Why would someone have two FHA loans at the same time? Here are the reasons and the exceptions that may allow someone to have 2 concurrent FHA Loans.
- Increase in family size – There must be an increase in family size in which their current house can’t support the new family member(s). You will have to prove the increase. Also, you must have 25 percent equity in your current home or pay it down to 75% LTV (loan-to-value). An FHA approved appraiser must be used to determine such new value.
- Relocation – If the borrower is relocating and it is established that they aren’t in reasonable distance from their current property. Keeping in mind that reasonable can be defined differently from any lender.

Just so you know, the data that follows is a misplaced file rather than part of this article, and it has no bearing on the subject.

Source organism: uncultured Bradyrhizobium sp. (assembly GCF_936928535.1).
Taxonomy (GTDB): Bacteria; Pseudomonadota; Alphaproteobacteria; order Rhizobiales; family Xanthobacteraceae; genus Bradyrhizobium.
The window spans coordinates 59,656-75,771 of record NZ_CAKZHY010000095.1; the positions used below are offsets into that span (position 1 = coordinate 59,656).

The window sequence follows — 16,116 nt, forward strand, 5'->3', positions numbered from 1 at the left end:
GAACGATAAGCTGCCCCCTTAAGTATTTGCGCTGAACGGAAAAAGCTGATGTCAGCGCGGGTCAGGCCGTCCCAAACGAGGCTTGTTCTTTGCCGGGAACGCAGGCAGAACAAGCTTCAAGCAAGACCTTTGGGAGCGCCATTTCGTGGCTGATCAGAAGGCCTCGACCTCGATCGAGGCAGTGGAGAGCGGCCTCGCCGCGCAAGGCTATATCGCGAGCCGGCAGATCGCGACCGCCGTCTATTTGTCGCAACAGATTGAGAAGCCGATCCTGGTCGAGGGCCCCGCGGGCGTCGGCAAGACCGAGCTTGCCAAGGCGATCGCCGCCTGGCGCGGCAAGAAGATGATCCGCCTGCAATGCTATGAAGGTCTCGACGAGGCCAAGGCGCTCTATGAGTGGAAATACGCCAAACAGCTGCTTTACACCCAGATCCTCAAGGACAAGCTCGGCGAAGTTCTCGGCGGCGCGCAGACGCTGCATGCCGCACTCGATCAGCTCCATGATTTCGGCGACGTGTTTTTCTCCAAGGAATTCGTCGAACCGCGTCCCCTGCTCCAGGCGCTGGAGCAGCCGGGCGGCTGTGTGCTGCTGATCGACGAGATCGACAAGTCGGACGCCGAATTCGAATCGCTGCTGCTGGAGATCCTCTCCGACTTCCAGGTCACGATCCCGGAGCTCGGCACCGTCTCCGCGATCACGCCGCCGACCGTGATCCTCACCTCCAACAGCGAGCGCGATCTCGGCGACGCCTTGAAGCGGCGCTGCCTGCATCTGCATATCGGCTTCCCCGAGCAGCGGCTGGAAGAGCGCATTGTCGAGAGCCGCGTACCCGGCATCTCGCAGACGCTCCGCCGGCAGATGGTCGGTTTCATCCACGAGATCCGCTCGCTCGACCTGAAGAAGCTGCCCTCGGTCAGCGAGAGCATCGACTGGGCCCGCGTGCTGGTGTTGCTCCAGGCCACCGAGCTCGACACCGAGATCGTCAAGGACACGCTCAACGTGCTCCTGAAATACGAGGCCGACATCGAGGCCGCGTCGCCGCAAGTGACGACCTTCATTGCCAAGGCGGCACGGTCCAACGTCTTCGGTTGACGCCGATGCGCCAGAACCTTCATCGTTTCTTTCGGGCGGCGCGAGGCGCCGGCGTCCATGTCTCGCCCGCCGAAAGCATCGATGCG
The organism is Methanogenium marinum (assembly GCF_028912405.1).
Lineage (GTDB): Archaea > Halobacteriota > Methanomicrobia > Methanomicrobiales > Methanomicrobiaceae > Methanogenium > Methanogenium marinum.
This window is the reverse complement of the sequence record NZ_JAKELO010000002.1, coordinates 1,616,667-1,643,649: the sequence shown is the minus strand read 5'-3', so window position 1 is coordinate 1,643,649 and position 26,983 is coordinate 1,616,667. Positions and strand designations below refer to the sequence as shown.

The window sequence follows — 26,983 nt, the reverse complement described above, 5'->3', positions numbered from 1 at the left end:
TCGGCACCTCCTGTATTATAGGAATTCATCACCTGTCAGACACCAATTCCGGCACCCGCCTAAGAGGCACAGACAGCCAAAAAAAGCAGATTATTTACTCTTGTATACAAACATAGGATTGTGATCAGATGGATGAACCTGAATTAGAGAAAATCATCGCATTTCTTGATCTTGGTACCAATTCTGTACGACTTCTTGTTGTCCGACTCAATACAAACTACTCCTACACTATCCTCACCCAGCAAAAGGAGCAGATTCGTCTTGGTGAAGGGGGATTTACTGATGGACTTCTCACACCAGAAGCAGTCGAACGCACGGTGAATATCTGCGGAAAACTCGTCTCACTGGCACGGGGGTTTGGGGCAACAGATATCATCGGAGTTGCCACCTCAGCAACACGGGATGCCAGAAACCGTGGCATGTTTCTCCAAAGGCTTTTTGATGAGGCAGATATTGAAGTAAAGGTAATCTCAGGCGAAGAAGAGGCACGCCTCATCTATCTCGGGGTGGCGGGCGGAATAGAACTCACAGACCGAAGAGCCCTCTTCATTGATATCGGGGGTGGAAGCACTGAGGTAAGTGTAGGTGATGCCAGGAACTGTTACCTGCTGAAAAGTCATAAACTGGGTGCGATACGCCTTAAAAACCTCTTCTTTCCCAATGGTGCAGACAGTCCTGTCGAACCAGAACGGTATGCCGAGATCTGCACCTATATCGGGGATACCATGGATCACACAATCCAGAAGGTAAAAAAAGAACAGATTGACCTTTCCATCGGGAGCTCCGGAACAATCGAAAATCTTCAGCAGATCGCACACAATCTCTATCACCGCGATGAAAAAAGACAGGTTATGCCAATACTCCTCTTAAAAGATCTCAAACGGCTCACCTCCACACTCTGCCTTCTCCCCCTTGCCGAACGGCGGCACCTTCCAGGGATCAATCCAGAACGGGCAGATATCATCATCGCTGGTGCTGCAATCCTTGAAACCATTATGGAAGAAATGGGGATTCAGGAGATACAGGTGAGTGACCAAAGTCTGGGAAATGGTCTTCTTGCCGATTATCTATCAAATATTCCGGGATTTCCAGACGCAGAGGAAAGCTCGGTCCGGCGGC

Note – If that borrower(s) returns back to the same area, they are not required to re-establish residency in that property in order to have another FHA insured mortgage.
- Vacating a jointly owned property – A borrower my leave a property and be eligible for another FHA loan if the co-borrower is to stay in the same property that is being vacated.
A good example of this is because of a divorce and that the vacating spouse needs to buy a new home.
- Non-Occupying co-borrower – If someone previousily co-signed for a family member or relative while using a FHA loan. This type of FHA loan is called a non-occupant co-borrower loan. This borrower would still be eligible to purchase their own home using a FHA mortgage.
Without meeting any of these requirements, a potential borrower would not be approved for a second FHA insured loan.